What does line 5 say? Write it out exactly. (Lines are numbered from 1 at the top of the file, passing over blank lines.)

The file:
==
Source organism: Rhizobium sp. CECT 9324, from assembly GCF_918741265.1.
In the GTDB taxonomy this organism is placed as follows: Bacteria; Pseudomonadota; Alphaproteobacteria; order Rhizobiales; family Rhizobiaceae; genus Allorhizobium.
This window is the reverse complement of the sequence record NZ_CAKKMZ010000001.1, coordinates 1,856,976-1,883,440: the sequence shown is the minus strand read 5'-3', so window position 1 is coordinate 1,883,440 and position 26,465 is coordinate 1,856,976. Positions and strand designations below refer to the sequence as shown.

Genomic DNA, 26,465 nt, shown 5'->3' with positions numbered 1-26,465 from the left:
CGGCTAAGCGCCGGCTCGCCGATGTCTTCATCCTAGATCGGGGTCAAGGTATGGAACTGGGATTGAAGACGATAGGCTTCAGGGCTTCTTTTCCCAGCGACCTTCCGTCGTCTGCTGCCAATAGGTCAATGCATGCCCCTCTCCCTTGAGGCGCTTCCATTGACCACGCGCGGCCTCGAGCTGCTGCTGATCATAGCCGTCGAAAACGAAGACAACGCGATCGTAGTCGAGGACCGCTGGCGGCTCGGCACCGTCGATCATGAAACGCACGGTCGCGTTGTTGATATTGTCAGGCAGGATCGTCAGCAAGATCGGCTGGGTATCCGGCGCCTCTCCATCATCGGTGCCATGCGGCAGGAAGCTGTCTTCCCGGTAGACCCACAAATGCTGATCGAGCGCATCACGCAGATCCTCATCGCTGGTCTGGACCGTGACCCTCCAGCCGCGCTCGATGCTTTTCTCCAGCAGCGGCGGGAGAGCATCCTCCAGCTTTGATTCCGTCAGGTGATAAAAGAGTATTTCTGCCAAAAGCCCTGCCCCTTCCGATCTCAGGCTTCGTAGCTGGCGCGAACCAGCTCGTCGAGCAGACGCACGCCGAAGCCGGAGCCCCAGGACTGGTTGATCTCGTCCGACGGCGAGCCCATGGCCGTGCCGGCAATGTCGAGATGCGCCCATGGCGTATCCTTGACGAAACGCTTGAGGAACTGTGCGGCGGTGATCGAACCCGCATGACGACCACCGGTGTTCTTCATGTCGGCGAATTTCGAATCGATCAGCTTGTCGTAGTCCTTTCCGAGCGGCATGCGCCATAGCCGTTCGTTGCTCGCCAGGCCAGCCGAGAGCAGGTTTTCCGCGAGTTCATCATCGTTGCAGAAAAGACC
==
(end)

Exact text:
CGGCTAAGCGCCGGCTCGCCGATGTCTTCATCCTAGATCGGGGTCAAGGTATGGAACTGGGATTGAAGACGATAGGCTTCAGGGCTTCTTTTCCCAGCGACCTTCCGTCGTCTGCTGCCAATAGGTCAATGCATGCCCCTCTCCCTTGAGGCGCTTCCATTGACCACGCGCGGCCTCGAGCTGCTGCTGATCATAGCCGTCGAAAACGAAGACAACGCGATCGTAGTCGAGGACCGCTGGCGGCTCGGCACCGTCGATCATGAAACGCACGGTCGCGTTGTTGATATTGTCAGGCAGGATCGTCAGCAAGATCGGCTGGGTATCCGGCGCCTCTCCATCATCGGTGCCATGCGGCAGGAAGCTGTCTTCCCGGTAGACCCACAAATGCTGATCGAGCGCATCACGCAGATCCTCATCGCTGGTCTGGACCGTGACCCTCCAGCCGCGCTCGATGCTTTTCTCCAGCAGCGGCGGGAGAGCATCCTCCAGCTTTGATTCCGTCAGGTGATAAAAGAGTATTTCTGCCAAAAGCCCTGCCCCTTCCGATCTCAGGCTTCGTAGCTGGCGCGAACCAGCTCGTCGAGCAGACGCACGCCGAAGCCGGAGCCCCAGGACTGGTTGATCTCGTCCGACGGCGAGCCCATGGCCGTGCCGGCAATGTCGAGATGCGCCCATGGCGTATCCTTGACGAAACGCTTGAGGAACTGTGCGGCGGTGATCGAACCCGCATGACGACCACCGGTGTTCTTCATGTCGGCGAATTTCGAATCGATCAGCTTGTCGTAGTCCTTTCCGAGCGGCATGCGCCATAGCCGTTCGTTGCTCGCCAGGCCAGCCGAGAGCAGGTTTTCCGCGAGTTCATCATCGTTGCAGAAAAGACC